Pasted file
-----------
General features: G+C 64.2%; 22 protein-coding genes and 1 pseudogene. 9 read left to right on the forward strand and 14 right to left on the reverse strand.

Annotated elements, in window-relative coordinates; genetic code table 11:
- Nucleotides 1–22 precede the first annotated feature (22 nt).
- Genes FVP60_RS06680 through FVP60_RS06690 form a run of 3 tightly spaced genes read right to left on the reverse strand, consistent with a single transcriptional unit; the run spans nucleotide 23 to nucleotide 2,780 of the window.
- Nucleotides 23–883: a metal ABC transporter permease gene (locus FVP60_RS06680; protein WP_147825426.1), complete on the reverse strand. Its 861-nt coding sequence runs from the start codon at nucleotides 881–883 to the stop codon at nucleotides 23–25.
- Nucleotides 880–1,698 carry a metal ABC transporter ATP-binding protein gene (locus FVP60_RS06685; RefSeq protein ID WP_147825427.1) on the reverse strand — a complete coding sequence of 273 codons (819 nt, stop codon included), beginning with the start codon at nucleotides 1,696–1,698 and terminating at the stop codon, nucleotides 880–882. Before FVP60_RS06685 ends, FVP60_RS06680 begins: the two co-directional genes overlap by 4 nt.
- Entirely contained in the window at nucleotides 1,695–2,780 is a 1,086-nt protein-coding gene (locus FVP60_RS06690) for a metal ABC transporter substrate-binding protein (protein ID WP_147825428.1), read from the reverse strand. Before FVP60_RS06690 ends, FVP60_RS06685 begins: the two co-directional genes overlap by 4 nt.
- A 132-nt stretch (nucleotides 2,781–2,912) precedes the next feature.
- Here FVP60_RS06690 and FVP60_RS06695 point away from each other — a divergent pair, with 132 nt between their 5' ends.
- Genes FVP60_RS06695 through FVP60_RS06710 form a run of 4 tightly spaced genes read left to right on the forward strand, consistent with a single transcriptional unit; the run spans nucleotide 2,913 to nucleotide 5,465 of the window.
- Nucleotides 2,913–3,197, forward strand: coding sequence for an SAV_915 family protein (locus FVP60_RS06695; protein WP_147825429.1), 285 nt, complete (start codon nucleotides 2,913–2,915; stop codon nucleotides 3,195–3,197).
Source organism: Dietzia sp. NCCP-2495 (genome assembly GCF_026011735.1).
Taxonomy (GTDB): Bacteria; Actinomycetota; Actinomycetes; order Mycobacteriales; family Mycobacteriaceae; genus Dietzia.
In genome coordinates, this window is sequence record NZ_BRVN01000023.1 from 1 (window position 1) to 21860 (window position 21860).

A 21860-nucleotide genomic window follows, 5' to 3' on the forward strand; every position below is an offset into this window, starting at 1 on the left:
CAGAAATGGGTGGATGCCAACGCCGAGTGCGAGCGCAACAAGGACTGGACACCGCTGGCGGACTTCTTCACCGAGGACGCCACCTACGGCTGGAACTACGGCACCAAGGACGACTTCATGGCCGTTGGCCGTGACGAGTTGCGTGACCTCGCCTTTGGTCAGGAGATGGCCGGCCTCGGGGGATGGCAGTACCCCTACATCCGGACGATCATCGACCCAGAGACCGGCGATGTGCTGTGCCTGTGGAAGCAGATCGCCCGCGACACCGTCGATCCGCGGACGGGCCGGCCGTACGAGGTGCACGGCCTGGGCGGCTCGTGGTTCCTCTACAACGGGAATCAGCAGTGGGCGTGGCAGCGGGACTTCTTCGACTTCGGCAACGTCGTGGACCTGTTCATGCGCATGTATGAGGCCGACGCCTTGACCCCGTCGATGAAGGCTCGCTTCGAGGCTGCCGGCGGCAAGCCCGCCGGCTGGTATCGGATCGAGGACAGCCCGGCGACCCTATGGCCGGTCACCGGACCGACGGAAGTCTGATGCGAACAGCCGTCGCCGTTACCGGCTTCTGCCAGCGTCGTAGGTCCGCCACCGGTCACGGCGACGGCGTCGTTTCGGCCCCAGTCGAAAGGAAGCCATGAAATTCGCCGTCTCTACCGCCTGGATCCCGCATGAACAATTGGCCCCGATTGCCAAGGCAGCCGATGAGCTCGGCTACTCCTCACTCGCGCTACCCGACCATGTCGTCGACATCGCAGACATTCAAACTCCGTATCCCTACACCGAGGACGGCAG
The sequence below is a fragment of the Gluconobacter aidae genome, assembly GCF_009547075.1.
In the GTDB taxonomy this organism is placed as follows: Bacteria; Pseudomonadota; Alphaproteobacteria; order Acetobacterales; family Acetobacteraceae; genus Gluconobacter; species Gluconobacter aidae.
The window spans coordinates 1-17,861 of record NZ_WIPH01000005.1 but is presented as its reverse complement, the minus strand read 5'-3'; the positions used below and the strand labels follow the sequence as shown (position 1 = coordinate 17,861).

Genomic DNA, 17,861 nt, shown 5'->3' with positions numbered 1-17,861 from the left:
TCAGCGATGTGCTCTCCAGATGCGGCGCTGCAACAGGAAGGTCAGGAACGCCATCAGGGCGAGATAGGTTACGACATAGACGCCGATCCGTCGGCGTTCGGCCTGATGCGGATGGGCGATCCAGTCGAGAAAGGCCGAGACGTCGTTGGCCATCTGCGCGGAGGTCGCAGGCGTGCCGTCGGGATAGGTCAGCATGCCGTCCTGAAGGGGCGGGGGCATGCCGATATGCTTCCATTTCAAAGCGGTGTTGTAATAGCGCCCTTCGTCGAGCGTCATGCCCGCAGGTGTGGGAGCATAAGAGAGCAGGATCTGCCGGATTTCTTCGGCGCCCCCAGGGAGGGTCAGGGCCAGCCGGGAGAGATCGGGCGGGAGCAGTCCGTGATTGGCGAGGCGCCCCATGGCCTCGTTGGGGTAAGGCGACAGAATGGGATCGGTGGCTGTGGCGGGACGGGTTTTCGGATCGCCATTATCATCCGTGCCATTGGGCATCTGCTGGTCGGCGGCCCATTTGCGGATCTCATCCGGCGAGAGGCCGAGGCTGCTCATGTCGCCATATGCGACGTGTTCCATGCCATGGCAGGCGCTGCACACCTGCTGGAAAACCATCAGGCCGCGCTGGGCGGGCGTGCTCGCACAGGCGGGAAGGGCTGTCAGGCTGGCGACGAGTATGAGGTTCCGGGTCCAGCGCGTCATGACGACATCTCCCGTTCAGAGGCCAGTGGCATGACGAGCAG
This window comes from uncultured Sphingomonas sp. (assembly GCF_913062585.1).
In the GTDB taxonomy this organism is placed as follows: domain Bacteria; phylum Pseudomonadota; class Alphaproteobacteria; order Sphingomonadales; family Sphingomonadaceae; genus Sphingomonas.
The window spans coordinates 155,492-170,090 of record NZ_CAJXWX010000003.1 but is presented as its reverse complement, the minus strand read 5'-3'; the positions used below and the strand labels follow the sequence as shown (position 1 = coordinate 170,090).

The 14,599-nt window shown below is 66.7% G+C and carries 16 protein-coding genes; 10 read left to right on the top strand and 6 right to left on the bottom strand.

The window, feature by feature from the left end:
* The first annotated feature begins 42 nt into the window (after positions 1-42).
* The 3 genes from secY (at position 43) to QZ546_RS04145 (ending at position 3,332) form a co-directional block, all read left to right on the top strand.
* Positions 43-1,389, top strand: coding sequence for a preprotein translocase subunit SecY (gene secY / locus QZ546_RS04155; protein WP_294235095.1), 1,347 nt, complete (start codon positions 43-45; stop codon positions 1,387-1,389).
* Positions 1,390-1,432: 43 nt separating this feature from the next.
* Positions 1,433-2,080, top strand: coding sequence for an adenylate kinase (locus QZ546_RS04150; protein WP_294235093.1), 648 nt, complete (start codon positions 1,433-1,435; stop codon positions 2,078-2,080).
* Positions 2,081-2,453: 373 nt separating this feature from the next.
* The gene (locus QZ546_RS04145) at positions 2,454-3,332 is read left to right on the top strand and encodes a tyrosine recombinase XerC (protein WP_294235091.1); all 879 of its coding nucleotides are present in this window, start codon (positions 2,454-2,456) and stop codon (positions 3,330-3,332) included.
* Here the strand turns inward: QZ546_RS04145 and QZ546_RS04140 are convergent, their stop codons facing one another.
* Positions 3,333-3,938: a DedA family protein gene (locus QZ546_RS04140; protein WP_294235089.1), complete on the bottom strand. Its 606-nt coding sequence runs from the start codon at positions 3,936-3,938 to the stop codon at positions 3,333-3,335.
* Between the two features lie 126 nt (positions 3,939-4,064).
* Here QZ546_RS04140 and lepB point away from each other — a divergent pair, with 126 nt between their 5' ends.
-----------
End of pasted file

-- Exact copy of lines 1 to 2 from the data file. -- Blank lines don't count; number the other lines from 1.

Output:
General features: G+C 64.2%; 22 protein-coding genes and 1 pseudogene. 9 read left to right on the forward strand and 14 right to left on the reverse strand.

Annotated elements, in window-relative coordinates; genetic code table 11: